Tiger Woods PGA Tour 12: The Masters [X360, PS3, Wii]
Between his well-chronicled off-the-course personal issues and mediocre on-the-course play, it's been a rocky road back to the top for Tiger Woods, to put it mildly.
You won't even see him on the cover of his latest game,
Tiger Woods PGA Tour 12: The Masters. Instead, EA's decided to prominently
feature The Masters tournament over the game's namesake, slapping a bright yellow
Masters flag right where Tiger's growling mug typically sits. A clever
marketing move to pull the focus away from the troublesome star? Could be,
though some would argue that featuring the most prestigious tournament in golf on
your cover -- the first time it's ever appeared in a North American gof game,
by the way -- isn't exactly chickening out.
And as it turns out, the success of a Tiger Woods golf game doesn't boil down to Tiger Woods. It boils down to good gameplay and some innovative new tweaks, just two of the reasons critics seem to dig this links outing.
Game Informer digs it more than most, calling it "one of the high notes of
the franchise" in a glowing 9/10 review.
"Centering the rebuilt career mode on The Masters
tournament is a great decision that finally binds a lot of the game's loose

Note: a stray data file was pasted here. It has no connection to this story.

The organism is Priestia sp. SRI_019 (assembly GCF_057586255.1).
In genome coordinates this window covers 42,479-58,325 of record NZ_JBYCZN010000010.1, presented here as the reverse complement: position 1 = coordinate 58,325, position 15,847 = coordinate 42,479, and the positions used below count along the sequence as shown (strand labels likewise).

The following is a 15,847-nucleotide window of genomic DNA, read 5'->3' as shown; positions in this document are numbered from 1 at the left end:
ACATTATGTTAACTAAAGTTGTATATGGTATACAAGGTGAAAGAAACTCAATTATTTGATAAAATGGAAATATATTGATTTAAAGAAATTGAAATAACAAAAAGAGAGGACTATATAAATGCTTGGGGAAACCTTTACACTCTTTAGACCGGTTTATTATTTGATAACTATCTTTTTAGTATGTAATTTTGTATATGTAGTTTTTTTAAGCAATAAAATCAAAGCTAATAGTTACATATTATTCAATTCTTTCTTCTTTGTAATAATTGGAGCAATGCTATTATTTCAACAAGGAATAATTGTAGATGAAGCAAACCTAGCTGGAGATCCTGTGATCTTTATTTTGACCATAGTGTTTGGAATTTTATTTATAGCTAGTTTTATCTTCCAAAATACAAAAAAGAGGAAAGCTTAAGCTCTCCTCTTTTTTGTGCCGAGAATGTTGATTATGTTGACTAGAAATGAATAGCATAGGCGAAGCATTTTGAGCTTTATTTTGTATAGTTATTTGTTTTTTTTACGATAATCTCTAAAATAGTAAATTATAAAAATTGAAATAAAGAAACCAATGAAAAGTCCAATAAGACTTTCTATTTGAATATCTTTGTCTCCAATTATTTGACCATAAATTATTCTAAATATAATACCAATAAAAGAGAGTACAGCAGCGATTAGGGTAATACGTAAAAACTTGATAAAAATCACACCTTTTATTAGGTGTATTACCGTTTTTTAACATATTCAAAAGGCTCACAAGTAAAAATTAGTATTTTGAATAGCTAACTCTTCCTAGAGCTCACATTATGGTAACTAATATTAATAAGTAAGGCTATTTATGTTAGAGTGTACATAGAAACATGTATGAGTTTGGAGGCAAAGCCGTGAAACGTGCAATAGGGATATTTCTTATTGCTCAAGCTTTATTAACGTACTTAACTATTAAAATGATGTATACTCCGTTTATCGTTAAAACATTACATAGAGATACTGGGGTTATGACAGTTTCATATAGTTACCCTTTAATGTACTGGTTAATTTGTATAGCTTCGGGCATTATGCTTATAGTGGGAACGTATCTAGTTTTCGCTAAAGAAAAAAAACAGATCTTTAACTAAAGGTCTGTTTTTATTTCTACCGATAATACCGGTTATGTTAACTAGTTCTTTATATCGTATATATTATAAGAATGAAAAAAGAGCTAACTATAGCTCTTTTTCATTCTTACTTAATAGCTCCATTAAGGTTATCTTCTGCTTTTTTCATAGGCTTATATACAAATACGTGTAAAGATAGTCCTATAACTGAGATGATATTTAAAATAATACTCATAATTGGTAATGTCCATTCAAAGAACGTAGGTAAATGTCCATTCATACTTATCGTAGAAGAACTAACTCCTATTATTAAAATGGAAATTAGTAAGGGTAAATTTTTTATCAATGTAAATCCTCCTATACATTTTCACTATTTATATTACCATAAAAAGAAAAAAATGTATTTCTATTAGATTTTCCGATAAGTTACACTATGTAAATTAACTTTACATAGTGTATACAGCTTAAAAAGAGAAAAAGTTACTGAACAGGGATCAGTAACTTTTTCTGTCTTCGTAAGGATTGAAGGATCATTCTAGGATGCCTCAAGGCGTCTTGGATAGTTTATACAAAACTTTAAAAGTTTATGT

ends under a cohesive structure," they say, adding that "this year
EA's lined things up and knocked the ball down the fairway straight and
Gamers can partially thank to new caddie feature for that.
No longer just glorified club mules, Tiger 12's caddies are now a mine of
useful information. Shot selection tips,
suggested approach routes, weather advice, stock picks -- they've got it all,
and they'll get smarter and more helpful as you play.
That last bit stands out to Gamepro, who awards the game a solid 8/10.
"Reach Bronze, Silver, or Gold mastery on any given
course, and you'll find that your caddie will offer better, more precise
recommendations," says reviewer Joe Rybicki. "This grafts an additional layer onto
the whole 'golf RPG' element of the series that I've come to really love."
What gamers might not love, though, is the feeling that
they've played this game before. Despite its new features and inclusion of The
Masters, Tiger Woods PGA Tour 12 can feel a bit too familiar.
"[It] doeesn't play much different than last year's game,"
notes IGN in
an 8/10 review, while Gamepro echoes that "it's not a must-buy if you own
last year's edition."
That could spell trouble for the game's sales, but at least
it's clear that Tiger's woes aren't affecting the quality of his video game. If
you're itching for a shot at Augusta, tee this one up.
Also Out Now:
Shift 2 Unleashed: Need for Speed [X360, PS3, PC]
Fresh from the rave reviews of November hit Hot Pursuit, the
great Need for Speed franchise is kicking off 2011 with Shift 2 Unleashed, the
latest work from British developer Slightly Mad Studios. But whereas Hot
Pursuit was all about arcade excitement and road-racing action, this week's
release -- like its well-received 2009 predecessor, Need for Speed: Shift --
takes a more realistic, sim-style spin on the racing genre. Reviews are still
coming in, but Metacritic currently pegs the Xbox 360 version at around the 84% mark